Why Is My Car’s A/C Blowing Hot Air?
There are few things worse than getting into a hot car on a summer day, cranking up the A/C, and getting a face full of hot air instead of cold. Having a broken air conditioner is definitely uncomfortable, and it can even be dangerous if the car’s temperature gets too high.
We want to make sure you stay cool this summer, so here’s a guide for why your A/C may be blowing hot air.
How Your A/C System Works
Your air conditioner is part of the heating, ventilation and air conditioning (HVAC) system of your vehicle. Within the air conditioning system, there are four main parts: the compressor, condenser, evaporator and blower motor.
To get cool air blowing through your car, your car’s A/C continuously circulates refrigerant (often referred to as Freon) through a closed system. The compressor pressurizes the refrigerant and sends it to the condenser, which then cools the refrigerant.
As the refrigerant goes through the evaporator, it turns from a high-pressure liquid into a gas and becomes cold. The blower motor blows air over the cold evaporator to cool down the air and then circulates the now cold air through the vehicle’s interior.
4 Reasons Your A/C Is Blowing Hot Air
When you get in your car on a hot day, your car will likely blow warm air at first. This is normal because the system needs time to cool the air. But if you keep driving and you’re still sweating, it’s time to bring your car to the experts.
We talked to Dale Gilbert, a Technician at Virginia Tire & Auto of One Loudoun, to learn all about vehicle air conditioners. He shared four of the most common problems he sees related to an A/C blowing hot air.
1. Refrigerant Leak
An air conditioner has a closed system, so it’s designed to not leak. But your vehicle’s A/C endures a lot as you drive. Heat, cold, vibration, shaking, debris—you get the picture. Over time, small parts in the car wear down or get damaged, and you may start to lose refrigerant through small leaks in the system.
Recharging your air conditioner with new refrigerant is the easiest and cheapest fix for an A/C blowing warm air, but it also indicates that you have a leak that needs to be addressed.
If you think your A/C has gradually been blowing warmer air over a period of a couple weeks, you probably have a leak. To find out where the leak is, we can put a special UV-reactive dye into your car’s A/C system. After driving the car for a couple days, bring your car back in and we will inspect the system with a UV light. If there’s a leak, the dye will show it!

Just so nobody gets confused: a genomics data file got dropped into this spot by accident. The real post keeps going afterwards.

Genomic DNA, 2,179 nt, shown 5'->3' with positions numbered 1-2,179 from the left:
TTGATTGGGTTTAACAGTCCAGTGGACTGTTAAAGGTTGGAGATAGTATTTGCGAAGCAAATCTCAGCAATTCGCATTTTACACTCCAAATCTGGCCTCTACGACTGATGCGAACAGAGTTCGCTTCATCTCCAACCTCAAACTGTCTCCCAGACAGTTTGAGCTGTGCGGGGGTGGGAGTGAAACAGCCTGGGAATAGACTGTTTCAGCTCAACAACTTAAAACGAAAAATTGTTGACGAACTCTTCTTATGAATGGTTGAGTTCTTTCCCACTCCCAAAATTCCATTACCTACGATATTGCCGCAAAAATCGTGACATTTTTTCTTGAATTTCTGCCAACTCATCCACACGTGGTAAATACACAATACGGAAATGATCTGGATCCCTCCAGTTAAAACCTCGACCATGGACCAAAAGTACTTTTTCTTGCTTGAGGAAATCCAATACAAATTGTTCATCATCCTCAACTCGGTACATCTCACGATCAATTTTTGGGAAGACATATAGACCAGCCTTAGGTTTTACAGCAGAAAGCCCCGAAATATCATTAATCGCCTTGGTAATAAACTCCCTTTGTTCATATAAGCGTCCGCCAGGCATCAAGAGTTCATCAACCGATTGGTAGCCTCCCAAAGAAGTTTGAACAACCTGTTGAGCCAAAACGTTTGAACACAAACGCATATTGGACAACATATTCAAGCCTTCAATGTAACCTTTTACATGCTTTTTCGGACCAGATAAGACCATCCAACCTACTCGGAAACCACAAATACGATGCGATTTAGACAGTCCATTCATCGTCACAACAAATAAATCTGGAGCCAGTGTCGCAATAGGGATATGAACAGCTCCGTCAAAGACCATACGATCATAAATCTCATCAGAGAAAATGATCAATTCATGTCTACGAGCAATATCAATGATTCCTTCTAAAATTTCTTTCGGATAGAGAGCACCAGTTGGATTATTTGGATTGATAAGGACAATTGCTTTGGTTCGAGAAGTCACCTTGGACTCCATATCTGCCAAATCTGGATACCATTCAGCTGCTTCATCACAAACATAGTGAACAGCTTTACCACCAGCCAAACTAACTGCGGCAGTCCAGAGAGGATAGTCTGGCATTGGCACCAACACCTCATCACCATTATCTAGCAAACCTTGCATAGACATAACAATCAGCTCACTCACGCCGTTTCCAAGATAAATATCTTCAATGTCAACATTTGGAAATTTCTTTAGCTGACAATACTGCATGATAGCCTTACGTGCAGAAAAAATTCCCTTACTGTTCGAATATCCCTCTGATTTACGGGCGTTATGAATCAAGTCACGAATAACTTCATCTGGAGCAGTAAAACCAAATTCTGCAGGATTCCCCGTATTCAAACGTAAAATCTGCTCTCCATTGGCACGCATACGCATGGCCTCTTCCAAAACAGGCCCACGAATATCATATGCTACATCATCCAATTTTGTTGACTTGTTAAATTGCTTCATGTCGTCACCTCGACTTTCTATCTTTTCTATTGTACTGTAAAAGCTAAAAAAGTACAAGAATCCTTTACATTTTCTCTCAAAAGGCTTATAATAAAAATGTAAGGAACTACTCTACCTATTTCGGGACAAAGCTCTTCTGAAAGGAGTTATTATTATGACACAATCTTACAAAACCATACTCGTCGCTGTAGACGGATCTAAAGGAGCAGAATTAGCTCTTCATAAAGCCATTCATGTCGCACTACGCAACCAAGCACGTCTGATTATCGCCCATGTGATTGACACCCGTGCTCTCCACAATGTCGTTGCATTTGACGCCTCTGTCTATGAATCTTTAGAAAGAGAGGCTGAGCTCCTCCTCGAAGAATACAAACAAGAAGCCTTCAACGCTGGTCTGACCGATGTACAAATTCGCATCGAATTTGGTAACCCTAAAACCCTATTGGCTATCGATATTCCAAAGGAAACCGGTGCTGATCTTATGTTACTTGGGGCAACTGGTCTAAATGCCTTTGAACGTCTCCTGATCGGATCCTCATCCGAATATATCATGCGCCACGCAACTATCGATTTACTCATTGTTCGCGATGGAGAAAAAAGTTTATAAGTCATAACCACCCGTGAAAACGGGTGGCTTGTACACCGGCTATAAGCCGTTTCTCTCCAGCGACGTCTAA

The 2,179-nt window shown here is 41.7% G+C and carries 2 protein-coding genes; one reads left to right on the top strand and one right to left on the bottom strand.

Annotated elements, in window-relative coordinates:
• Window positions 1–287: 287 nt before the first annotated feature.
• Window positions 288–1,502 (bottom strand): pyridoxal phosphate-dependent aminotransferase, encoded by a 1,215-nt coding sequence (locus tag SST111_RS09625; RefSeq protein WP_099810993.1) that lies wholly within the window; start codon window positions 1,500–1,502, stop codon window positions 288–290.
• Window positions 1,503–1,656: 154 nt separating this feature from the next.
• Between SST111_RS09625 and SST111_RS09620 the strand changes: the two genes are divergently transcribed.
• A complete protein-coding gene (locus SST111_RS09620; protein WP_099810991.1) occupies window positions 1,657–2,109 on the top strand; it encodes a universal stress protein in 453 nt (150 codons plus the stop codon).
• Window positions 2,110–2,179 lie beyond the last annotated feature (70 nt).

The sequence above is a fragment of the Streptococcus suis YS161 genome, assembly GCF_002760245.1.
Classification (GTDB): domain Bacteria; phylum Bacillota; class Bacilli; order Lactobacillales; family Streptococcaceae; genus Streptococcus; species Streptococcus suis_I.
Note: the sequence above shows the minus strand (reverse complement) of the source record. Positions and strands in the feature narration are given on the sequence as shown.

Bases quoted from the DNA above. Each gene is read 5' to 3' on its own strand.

After fixing the leak, your car will need to get an Evac and Recharge service. We use a special machine to extract the refrigerant from the system and remove all the moisture. Then, technicians must wait 30 minutes to make sure the system is completely evacuated before adding refrigerant and recharging the A/C system to the correct level.
2. Blocked or Broken Condenser
In most vehicles, the condenser is located at the front of the car near the grille. This is because it uses airflow to cool down the refrigerant as you drive. If you have a bunch of debris blocking the condenser, it won’t be able to cool down the refrigerant properly.
It’s pretty easy to discover if the condenser is blocked, and you can probably remove any debris yourself. After removing the debris, visually inspect the condenser for damage.
Since the condenser is usually at the front of the car, it’s especially susceptible to being hit and punctured by rocks and road debris, causing a leak. If you can see visible punctures and damage to the condenser, you’ll probably need to replace it.
3. Electrical Issues
An air conditioner depends on several different electrical parts to function properly. If one of them stops working, it will shut down the entire system to protect against electrical fires. So something as small as a blown fuse, bad wiring or minor computer issue could be why your car is turning into a sauna.
Electrical issues are particularly difficult to diagnose, so we recommend letting an expert look at your vehicle to figure out what’s wrong.
4. Broken Compressor
A faulty compressor will definitely cause your car to blow warm air or—even worse—no air. One common compressor issue is a broken or loose serpentine belt, and another is a broken compressor clutch. Compressor issues can be difficult to diagnose and repair, so make sure you bring your car to the experts to make sure the job is done right.
To keep your compressor in tip-top shape, we recommend running the compressor for at least 10 minutes once a month. But don’t worry; most modern vehicles use the compressor to run the defroster too, so you don’t have to freeze running the A/C in the middle of winter.
Cool Off at Virginia Tire & Auto
If your air conditioning system isn’t working properly, don’t sweat it! Our ASE-Certified Technicians can get you back on the road, cool as a cucumber, in no time.
Drop by your local Virginia Tire & Auto and enjoy refreshing beverages in our comfortable waiting room while you wait for your car to be fixed. You can also use our handy shuttle service to get where you need to go, and we offer free loaner cars for repairs over $200. Schedule an appointment online or call 877.597.8265 to talk to our team about A/C services at Virginia Tire & Auto.